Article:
Thursday, November 6, 2014

I don't think Impostor Syndrome ever goes away

This past week, Beth Haas posted on Impostor Syndrome and how she felt a little odd about being at her new workplace:
I realized I was asking everyone around me for permission to be there, and that was undermining my confidence. I don't need anyone's permission to do my job. I'm the real deal, not an impostor. 
Like the spy movie cliché, people tend to assume you belong and you know where you're going. You just have to act like it. Do it long enough, and you might just fool yourself. 
So when I feel uncertain now, I just act. I pretend confidence, and the confidence becomes real.
I didn't know about Impostor Syndrome until late after I left graduate school; by that point, I had passed through huge swaths of it, to the point where I spent days at my hood at my new institution, wondering when my supervisor would come to escort me out of the building and when my badge would stop working.

Of course, in the 5+ years since, I've realized that impostor syndrome is incredibly common and even happens for people who have been well-established in their careers for years and years. To an extent, I actually wonder if lack of it is a sign that you've gotten into a rut. I dunno, but I still feel like one now and again. (I've managed to fool all of you. No you haven't. - ed.)


  1. I was extremely fortunate that within the first month of grad school at Champaign-Urbana, the local paper had an article about the syndrome.Wow. Was I ever lucky. It really helped change my head, and I've mentioned the article to friends, colleagues and reports ever since.

  2. Imposter syndrome (and concomitant periods of poor R&D progress due to the natural difficulty of science) can make it hard to summon up the verve to fight for solid raises.

  3. Stewie Griffin:
    Most of the real good chemists I've worked with have had bouts of this, definitely including myself. The frighteningly bad chemists that I've worked with, some with PhD's, never displayed the tiniest of symptoms of Imposter Syndrom but were instead fully confident in their abilities (Dunning-Kruger effect)

  4. Welcome to the club. The impostor syndrome mess cost me a job since I didn't recognize it in time to get help. I had gone through a large change in my job. My response to the job stress combined with stress at home sent me spiraling down.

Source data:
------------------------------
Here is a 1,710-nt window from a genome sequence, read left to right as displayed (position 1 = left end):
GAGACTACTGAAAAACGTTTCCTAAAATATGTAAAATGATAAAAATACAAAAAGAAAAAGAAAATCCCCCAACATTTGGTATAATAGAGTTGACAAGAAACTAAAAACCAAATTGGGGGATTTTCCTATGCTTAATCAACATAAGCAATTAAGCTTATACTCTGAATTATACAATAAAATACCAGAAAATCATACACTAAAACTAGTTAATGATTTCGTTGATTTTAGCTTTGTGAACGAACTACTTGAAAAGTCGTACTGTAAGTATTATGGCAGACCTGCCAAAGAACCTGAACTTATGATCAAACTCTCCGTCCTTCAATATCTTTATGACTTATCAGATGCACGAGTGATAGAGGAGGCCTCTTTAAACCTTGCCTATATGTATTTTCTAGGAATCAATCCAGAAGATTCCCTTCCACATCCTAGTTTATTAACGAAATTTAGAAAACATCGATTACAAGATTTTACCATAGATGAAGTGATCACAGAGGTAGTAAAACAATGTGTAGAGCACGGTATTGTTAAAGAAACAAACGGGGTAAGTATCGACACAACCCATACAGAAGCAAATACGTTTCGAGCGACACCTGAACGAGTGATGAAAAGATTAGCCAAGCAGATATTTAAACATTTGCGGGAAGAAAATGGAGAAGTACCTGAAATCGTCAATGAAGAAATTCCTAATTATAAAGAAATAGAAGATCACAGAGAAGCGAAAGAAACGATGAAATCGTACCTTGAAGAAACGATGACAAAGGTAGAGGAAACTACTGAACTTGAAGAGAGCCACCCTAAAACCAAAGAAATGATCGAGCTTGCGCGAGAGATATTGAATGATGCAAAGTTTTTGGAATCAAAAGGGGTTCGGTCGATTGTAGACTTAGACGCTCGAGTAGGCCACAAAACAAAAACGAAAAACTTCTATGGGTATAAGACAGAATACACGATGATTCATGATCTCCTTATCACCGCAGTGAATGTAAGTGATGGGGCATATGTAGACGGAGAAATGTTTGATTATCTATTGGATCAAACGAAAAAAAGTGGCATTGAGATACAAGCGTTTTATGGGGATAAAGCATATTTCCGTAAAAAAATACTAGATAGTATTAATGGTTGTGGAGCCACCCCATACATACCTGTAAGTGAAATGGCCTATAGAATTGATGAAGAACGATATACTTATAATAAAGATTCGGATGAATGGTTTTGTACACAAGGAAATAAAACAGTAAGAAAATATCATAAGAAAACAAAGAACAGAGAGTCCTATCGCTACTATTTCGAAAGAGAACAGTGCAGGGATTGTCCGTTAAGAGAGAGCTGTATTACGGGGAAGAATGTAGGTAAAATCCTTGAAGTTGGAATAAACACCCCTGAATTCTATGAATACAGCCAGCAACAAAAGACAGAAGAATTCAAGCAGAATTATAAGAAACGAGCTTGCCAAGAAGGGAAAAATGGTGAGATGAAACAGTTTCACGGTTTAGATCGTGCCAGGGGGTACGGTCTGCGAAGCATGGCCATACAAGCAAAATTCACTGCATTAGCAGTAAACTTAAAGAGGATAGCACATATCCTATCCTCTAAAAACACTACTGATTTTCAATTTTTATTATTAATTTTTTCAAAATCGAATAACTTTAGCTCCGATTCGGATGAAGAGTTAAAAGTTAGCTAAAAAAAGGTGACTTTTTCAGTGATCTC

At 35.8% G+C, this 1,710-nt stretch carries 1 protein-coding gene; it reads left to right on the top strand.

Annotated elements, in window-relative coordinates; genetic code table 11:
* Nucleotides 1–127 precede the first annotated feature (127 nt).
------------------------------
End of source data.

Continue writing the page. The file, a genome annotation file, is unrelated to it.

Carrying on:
It has been a tough road from the bottom. The key to recovery was learning about myself and a lot of support. I think I came out of it stronger and more open minded, but this was an expensive lesson. I am just now looking to get back to a job.

  5. Welcome to the club, I've been working in this field for with a PhD and I still feel like an idiot sometimes. Being unemployed for over a year didn't help at all either. Now it feels strange when equally qualified people ask me synthesis questions or grad students look up to me. I try not to let it get to me because I know some people who are waaaayyyy smarter than me and they struggle with it too, so that gives me the feeling that I'm not alone.

  6. Thing is there are a lot of imposters!!! Thousands of people who contributed to marketed products have been laid off and discarded by the industry. Industry managers and HR folk think chemists are interchangeable and lobbies for more visa and student programs. It is quite frustrating to be an experienced chemist who knows many excellent chemists whose careers were destroyed to see "PhD interns" cycle through the lab on student visas. Most of these "PhD interns" could not identify a compound properly if their life depended on it (or write up a procedure in English). What's worse is that the new PhD full time idiots who chose to hire the PhD interns could not do much better. Newbie PhDs suck knowledge from them old timers without giving proper credit and pretend to be superior because they have a magic piece of paper with three letters on it instead of two. But without newbie PhDs and their interns HR would not feel like they are special in trying to get engagement or external marketing of how just how wonderful it is to work at a company which discards its best employees!

  7. Professional StraphangerDecember 29, 2014 at 4:38 PM

    I'm late to the party here but I wanted to comment on this topic. As an undergrad I worked in a materials testing lab. One day I was venting to the lab manager that maybe I had reached my level of incompetence because everywhere I went, I felt like the dumbest person in the room. She told me something I have remembered fifteen years later: "Fake it till you make it."
    That seemed like a sure recipe for being found out as the fraud I thought I was, until she explained: Fake your *confidence,* even if you don't feel it. You were chosen for a reason; don't let your insecurities get the best of you.
    I got a refresher lesson in grad school when my advisor gave me the same talk after my research hit a rough patch, and I needed it even more the second time around. Now I have the feeling (mostly) in check and I have had the opportunity to give the same advice to younger scientists. I hope it has helped them.